And finally, at least for me, it’s just one of those songs that you have to stop everything and sweat when it comes on. Perhaps because it is so iconic, the song has been played countless times since its release in 1961 – more than 400 times. I’m more interested in the inability of different covers to introduce new musical elements and transform the song. main tone or message. It would be impossible to write all these articles in one article, so I have limited my selection to a few versions that I think are particularly creative.
It would be silly to write an article about “Stand By Me” without first talking about the actual song and its creator, Ben E. King, so here are some interesting facts about the original recording. The song was originally written by King for The Drifters, but was replaced when King brought it over. After recording “Spanish Harlem” in the same studio, producers Jerry Leiber and Mike Stoller asked King if he had any other songs. King showed them what he had written for Stand By Me, and the three worked together on lyrics and background music, eventually culminating in the 1961 record. The story varies depending on who you ask (Lieber and Stoller have their accounts, where they played a bigger role), but it’s widely believed that the iconic song was born out of rejection and some studio time. Since then, the song has reached the top ten once when it was first released, and then again in 1986 for the Rob Reiner film of the same name. The original score has some notable elements, such as the deep, deep bass that will form the basis of all subsequent covers, and a strong string section that is hidden for most of the song but comes in as a support. chorus with a beautiful crescendo. I also love King’s voice on this record. It has the effect of placing the listener in a larger auditory field. This allows King to show off the power of his voice at the beginning of the song, but waits for that space to eventually be filled with something bigger.
. This album is already great with songs like ‘You Send Me Away’, ‘These Guns’ and ‘Heartache’, but their cover of ‘Stand By Me’ took it to a whole new level.
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Directly from the duet, Redding’s song begins with a change in bass form. It might seem like a small thing, but Redding’s song starts slightly earlier than King’s, two and a half beats later than King’s. I think it emphasizes the whole rhythm on the bass by creating the theme of the song and the chord progression as each progressive note rises slightly before the beat. This isn’t the only strategy Redding’s version uses to boost bass, or the real instrument sounds louder and rounder, perhaps due to the use of electrical pressure instead of vertical acoustics. In addition, the rest of the team is formed around this instrument. The piano plays the same melody as the bass, and the guitar takes the role of a triangle in King’s version. Each bar of the bass line is clamped instead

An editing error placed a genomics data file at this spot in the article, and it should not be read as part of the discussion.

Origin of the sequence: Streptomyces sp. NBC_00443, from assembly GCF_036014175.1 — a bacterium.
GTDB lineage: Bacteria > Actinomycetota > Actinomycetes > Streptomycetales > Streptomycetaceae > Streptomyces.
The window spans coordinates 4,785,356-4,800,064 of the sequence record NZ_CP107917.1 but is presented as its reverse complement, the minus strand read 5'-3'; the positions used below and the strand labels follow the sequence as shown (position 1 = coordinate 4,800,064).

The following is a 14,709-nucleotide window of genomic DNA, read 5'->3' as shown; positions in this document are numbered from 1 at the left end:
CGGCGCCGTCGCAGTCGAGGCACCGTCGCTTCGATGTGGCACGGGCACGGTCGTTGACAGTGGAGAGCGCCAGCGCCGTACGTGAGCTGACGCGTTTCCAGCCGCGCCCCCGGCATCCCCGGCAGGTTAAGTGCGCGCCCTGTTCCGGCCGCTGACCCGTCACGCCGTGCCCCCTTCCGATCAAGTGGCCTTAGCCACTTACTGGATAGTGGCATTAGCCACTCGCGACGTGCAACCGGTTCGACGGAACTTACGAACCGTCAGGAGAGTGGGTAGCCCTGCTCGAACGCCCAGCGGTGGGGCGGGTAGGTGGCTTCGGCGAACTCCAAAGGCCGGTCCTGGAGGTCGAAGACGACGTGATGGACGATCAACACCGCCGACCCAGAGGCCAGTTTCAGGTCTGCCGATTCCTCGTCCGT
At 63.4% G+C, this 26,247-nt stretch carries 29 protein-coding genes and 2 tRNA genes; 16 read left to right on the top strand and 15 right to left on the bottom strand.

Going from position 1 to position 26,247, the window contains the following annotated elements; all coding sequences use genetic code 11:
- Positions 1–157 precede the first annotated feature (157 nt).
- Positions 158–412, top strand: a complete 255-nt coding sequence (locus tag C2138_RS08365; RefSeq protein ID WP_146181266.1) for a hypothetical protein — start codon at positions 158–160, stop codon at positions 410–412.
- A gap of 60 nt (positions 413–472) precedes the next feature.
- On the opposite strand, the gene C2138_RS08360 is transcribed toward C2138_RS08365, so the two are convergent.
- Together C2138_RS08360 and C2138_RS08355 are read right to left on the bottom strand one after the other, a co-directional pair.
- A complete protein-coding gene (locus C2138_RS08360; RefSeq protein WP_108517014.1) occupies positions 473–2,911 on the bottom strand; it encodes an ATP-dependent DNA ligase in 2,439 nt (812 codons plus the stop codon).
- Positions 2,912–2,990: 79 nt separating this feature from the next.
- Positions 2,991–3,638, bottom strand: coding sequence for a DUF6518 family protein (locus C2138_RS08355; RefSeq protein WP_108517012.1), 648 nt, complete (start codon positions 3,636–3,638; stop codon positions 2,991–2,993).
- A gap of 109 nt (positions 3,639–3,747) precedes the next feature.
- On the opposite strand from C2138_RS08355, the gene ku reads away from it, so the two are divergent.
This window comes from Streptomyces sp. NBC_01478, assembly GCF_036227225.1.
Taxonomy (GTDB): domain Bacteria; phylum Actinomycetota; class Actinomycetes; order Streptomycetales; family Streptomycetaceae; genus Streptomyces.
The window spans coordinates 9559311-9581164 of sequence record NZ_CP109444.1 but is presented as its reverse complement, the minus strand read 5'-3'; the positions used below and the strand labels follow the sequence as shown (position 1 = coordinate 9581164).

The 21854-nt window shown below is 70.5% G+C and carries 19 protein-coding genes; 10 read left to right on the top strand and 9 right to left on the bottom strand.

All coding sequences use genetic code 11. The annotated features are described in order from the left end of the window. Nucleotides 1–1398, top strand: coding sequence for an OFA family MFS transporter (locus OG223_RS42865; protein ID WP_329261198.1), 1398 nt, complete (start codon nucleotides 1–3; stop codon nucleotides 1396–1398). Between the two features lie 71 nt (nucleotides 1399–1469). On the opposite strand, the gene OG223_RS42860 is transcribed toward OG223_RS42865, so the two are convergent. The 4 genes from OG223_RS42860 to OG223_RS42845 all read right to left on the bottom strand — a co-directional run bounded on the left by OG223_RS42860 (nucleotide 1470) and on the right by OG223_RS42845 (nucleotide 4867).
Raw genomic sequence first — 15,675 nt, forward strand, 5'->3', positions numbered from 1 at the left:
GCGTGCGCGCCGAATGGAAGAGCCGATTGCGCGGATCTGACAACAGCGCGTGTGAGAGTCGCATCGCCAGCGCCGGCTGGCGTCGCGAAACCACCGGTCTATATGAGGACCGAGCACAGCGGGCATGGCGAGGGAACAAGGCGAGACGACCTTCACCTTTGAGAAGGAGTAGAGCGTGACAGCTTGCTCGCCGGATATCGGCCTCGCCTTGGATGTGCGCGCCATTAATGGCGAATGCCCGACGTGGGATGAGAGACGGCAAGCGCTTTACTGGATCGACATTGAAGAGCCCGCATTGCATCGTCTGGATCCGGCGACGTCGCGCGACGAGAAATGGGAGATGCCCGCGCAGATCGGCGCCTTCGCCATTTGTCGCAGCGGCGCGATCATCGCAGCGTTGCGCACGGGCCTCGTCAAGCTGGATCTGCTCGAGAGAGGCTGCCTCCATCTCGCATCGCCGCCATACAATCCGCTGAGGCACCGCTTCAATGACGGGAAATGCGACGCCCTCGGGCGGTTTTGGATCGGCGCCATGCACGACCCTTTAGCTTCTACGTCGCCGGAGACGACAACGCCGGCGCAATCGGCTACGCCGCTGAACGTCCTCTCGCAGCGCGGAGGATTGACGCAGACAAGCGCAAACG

I love how this version works around the click to make it stand out as much as possible. This gives the song a stronger overall sound and, more importantly, a stronger feel. The powerful guitar playing is a good example of this, but more than anywhere else, that emotional element can be found in the vocals. Redding changes the lyrics slightly, reflecting the silent nature of the song. Little additions like “I need a little help”, “I need a little love” and “come help me” are more urgent,
, Otis’ singing will. Most importantly, Otis Redding sings. Who better to sell this powerful emotion than the man who helped define soul for so many years? One listen to this version offers a variety of instances where Redding sings like himself, but if I had to point you to one it would be the beautiful chorus: “So baby, baby, stop…” excellent job of conveying a certain quality other versions. I think so